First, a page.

q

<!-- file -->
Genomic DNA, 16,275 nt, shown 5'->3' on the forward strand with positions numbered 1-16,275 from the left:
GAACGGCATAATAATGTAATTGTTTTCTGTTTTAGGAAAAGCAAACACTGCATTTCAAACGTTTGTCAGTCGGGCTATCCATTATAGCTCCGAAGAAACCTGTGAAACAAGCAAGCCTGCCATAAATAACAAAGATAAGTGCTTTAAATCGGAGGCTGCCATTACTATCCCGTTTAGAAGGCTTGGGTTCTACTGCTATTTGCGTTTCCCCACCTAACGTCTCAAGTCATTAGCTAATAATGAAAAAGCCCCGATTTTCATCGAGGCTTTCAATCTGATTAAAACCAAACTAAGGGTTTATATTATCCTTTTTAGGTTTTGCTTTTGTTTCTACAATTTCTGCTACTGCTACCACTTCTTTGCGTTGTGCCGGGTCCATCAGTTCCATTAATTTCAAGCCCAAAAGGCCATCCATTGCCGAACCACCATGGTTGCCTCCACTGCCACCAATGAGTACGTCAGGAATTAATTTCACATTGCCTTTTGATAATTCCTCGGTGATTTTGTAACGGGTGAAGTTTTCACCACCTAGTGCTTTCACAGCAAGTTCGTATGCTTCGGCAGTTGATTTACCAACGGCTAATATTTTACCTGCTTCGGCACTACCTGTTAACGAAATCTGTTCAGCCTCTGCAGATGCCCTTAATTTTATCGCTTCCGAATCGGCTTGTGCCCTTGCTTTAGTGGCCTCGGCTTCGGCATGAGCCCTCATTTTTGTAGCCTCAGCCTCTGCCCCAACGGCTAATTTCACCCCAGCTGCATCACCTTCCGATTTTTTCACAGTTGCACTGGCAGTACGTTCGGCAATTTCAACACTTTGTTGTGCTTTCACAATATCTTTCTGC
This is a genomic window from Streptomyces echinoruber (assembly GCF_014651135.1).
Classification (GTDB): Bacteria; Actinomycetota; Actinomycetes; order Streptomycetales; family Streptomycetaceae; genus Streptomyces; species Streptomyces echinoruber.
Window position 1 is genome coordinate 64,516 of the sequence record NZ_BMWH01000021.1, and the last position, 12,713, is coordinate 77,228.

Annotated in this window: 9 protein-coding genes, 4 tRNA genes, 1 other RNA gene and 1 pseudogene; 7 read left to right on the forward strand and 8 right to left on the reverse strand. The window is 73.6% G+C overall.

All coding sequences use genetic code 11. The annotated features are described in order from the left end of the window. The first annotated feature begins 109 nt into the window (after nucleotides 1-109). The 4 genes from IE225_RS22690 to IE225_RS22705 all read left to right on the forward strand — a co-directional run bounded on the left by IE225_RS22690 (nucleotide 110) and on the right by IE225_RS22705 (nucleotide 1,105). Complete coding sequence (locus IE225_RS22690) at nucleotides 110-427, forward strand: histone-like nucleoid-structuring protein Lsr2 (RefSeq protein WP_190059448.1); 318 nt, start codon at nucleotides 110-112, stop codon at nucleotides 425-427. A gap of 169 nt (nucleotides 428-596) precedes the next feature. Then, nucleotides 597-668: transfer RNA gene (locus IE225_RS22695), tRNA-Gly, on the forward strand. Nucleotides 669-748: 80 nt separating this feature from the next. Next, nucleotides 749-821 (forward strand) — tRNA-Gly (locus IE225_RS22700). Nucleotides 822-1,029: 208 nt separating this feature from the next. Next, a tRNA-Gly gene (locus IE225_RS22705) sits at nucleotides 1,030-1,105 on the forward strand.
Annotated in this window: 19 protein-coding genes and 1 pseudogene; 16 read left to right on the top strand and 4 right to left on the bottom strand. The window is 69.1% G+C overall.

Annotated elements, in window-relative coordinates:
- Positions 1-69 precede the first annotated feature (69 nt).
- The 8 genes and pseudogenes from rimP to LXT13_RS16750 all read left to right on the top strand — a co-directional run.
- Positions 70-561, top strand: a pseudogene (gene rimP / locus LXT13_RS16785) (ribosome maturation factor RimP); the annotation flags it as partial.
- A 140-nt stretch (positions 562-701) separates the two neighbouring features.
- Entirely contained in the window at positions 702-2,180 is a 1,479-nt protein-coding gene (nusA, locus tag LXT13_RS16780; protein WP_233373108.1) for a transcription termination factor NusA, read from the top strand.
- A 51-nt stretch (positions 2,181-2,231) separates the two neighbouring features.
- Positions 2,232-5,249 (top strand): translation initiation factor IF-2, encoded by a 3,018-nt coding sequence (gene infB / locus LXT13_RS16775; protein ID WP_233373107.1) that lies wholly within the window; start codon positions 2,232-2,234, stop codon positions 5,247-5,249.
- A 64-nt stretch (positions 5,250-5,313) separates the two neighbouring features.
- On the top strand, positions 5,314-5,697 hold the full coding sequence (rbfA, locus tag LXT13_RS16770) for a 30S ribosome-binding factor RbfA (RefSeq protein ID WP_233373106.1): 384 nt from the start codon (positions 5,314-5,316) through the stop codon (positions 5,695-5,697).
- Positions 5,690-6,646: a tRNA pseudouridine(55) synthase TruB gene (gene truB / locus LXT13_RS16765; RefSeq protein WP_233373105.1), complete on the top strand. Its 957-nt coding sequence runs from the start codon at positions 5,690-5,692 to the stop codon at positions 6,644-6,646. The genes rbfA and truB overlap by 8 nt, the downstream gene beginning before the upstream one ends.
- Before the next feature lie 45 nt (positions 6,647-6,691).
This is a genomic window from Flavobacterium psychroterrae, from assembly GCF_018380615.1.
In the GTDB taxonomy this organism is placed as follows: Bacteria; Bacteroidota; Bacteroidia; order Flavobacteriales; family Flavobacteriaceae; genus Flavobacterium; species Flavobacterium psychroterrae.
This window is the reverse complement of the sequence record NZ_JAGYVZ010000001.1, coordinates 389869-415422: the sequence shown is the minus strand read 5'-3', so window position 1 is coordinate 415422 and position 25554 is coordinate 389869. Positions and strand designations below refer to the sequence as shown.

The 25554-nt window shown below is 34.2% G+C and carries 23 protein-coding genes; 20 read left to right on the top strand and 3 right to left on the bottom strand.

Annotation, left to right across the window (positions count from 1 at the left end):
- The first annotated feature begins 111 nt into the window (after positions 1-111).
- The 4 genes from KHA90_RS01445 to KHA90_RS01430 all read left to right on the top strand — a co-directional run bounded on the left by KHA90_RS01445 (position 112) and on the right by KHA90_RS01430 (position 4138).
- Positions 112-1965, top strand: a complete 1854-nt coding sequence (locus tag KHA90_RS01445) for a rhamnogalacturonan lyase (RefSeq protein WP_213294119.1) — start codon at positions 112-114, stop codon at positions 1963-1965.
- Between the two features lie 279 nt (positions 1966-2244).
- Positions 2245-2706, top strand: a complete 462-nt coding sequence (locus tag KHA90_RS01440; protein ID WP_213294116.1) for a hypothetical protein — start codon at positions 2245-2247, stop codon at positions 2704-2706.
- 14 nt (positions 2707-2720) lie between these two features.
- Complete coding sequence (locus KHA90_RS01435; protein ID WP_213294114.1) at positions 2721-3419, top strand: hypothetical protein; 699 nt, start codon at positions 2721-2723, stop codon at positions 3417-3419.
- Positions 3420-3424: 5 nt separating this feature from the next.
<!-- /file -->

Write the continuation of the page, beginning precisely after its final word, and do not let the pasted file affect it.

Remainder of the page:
z 3. Calculate the digit-vector Q using the following equations where the quotient Q=A[M]: ##EQU1## where: x is the divisor. y is the dividend. q z(j) is the j SEL is a quotient digit selection function given by the equations of the SRT division discussed by J. E. Robertson in "Theory of Computer Arithmetic. . . ," U. of Ill., Digital Computer Lab, file No. 319, 1960. ##EQU2## 2z(j) is the j By using the foregoing method, the present invention is able to perform divisions without using carry propagation during each subtraction step. By not using carry propagation during each subtraction step, the speed of the division is relatively high (approximately 2.1 μsec for a 32-bit division operation) while the number of components required to implement the circuit is relatively small. The components of the division recursion circuit 16, the quotient selection circuit 18, and the quotient conversion circuit 20 may comprise an arithmetic bit slice configuration 22 having a plurality of bit slices 24. As shown in FIG. 2, each bit slice 24 of the bit slice configuration 22 includes Bus α and Bus β which permit the components of the bit slice 24 to electrically communicate. The Bus α is used for delivering the bits of the divisor x to the various components of the bit slice 24, while the Bus βis used for delivering the bits of the dividend y to the components of the bit slice 24. The timing of the electrical interaction between the components in each bit slice 24 is controlled by two arithmetic clocks φ To store each bit of the divisor x and the dividend y, the division recursion circuit 16 comprises a plurality of divisor registers 26 and partial sum registers 28. Each of the divisor registers 26 are used to store the digit of the divisor x which is delivered to a particular bit slice 24 in the bit slice configuration 22, while partial sum registers 28 are used to store the partial sum bits PS To implement the divisor registers 26, the circuit shown in FIGS. 3 and 4 may be used. The divisor digit x To permit the output of the divisor register 26 to equal the divisor digit x To implement the partial sum registers 28, the circuit shown in FIG. 5 may be used. Each partial sum register 28 includes a transistor 64 which receives the signal propagating in the Bus β and a transistor 66 which receives a partial sum bit PS To initialize the partial sum registers 28, the transistors 78-82 are provided. The source of the transistor 78 is connected to the drain of the transistor 80 as well as to the gate of the transistor 78. Upon delivery of a high voltage representing the dividend digit y To add the outputs from the divisor registers 26, the partial sum registers 28 and the partial carry registers described below, a plurality of carry save adders 83 are provided. Each of the carry save adders 83 receive a divisor digit x To implement the carry save adders 83, the circuit shown in FIGS. 6-9 may be used. To amplify the partial sum bit PS To amplify the signal representing the partial carry bit PC To generate the partial sum bit PS To generate a partial carry bit PC To store the partial carry bits PC To implement the partial carry register 145, the circuit shown in FIG. 10 may be used. The partial carry bit PC To provide means for determining the quotient digits q To implement the full adder 169, the circuit shown in FIGS. 11-14 may be used. The full adder 169 includes the transistors 162 and 164 which are used to generate a partial sum bit complement PS To generate the partial remainder bit z To generate the carry output C To implement the full adders 163, 165 and 167, the circuits shown in FIGS. 15-19 may be used. To generate the partial sum bit complement PS As shown in FIG. 17, the output from the source of the transistor 194 representing the partial sum compliment bit PS To generate the C signal for use in the full adders 163, 165 and 167, the transistors 218 and 220 are provided as shown in FIG. 19. The gate of the transistor 218 receives the partial sum bit complement PS To generate the partial remainder bits z To permit the quotient conversion circuit 20 to convert the quotient digits q To implement the conversion register data circuit 259, the circuit shown in FIGS. 20-23 may be used. The partial remainders z To process the sign information from the partial remainders z To implement the conversion register steering circuit 257, two transistors 306 and 308 are provided as shown in FIG. 24 which receive the quotient magnitude bit complement Q With respect to the portion of the conversion register steering circuit 257 shown in FIGS. 25 which controls the A outputs of the conversion registers described below, the quotient magnitude bit complement Q To provide means for converting the quotient magnitude bit Q To implement each of the conversion registers 343 in the quotient conversion circuit 20, the circuit shown in FIG. 27 may be used. The conversion register 343 receives the output from the conversion register steering circuit 259. The signal delivered to the B input of the conversion register 343 is then delivered through the pass transistor 366 to a series of two inverters comprising the transistors 368-376. The output of the source of the depletion mode transistor 372 is delivered to the gate of the transistor 370 upon delivery of a φ The signal received by the A input of the conversion register 343 is delivered to a series of two inverters comprising the transistors 384-392 through a pass transistor 382. The output from the source of the depletion mode transistor 390 is delivered to the gate of the transistor 386 upon delivery of a φ To read the resulting quotient digit q It should be understood that the present invention was described in connection with one specific embodiment. While the divider illustrated was shown to operate on 32 bits, it will be understood that the divider may be used to perform division on words of different length. In addition, the carry assimilation adder may comprise a larger or smaller number of full adders. Other modifications will become apparent to one skilled in the art upon a study of the specification, drawings and the claims. Patent Citations